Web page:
Document Type

Conference Proceeding

Faculty

Faculty of Computing, Health and Science

School

School of Computer and Information Science

RAS ID

2643

Comments

Johnstone, M. (2005). Using process modelling to capture requirements for a digital library. In Information, libraries and elearning : Proceedings of the Inaugural Transforming Information & Learning Conference.

Abstract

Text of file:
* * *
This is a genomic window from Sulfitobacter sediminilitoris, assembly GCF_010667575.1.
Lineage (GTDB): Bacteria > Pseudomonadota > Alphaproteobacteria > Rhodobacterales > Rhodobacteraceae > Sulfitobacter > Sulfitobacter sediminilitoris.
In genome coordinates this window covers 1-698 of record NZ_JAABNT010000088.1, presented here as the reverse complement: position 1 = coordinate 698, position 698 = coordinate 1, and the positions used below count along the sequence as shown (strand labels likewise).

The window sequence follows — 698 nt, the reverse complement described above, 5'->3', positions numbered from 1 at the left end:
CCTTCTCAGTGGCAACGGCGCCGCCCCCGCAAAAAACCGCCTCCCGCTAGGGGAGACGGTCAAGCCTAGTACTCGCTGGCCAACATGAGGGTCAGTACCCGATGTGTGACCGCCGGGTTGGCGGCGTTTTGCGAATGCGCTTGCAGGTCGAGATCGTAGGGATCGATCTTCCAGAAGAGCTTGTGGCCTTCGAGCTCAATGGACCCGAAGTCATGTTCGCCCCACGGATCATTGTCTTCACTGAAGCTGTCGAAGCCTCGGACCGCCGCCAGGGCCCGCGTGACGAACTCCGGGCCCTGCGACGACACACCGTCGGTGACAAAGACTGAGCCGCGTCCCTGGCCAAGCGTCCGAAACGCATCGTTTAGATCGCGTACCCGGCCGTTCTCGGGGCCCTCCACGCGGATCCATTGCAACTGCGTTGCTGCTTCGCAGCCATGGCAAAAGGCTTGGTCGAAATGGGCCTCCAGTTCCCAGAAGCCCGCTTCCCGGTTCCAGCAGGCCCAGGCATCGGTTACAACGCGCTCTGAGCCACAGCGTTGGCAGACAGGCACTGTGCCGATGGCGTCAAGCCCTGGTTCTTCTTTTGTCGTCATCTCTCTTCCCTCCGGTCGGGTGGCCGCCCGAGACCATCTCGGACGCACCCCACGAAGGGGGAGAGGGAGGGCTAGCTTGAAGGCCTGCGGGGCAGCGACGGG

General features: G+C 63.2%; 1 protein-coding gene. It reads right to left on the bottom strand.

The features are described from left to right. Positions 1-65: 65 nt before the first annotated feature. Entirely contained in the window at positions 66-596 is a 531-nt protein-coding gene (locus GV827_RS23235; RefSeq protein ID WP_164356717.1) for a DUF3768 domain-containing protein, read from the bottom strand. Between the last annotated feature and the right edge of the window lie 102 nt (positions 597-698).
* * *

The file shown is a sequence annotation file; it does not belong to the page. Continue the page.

This paper describes the results of an action research study which explored how IT professionals used process modelling to capture requirements and design artefacts concerning a digital library system. The intention was to produce a web-based, non-relational (XML) database system to store publications of various types and to allow public domain access to the system. Traditionally, such systems are constructed with a data-oriented design, with little attention being paid to process concerns. In this study, process, described by business rules, was defined first which provides advantages as many business systems (including library systems) are often process-oriented. The team involved in this study modelled a reasonably complex system, articulating 168 business rules across 18 major functions covering many aspects of the operation of a digital library system. The team was able to produce a usable requirements specification that was used as the major input into the design phase of the system being developed. The design phase considered both process and network perspectives explicitly before modelling a data-oriented view of the proposed system. It is argued that this multi-perspective view led to a better-designed system than would have been obtained with a single perspective method. An issue for this study was that third year software engineering students were used in place of professional software developers. Using students instead of practitioners raises an interesting question concerning the authenticity of this study vis-a-vis action research. The fundamental question being tested in study was to ascertain whether a process modelling method could be used to model the domain of digital libraries i.e. does it contain a necessary set of constructs to satisfactorily model the problem domain? It was considered that the environment of student projects in a university with regular supervisory oversight offered advantages for the monitoring of this question more so than the alternative. As regards the authenticity, this study was a real project for a real client.

 
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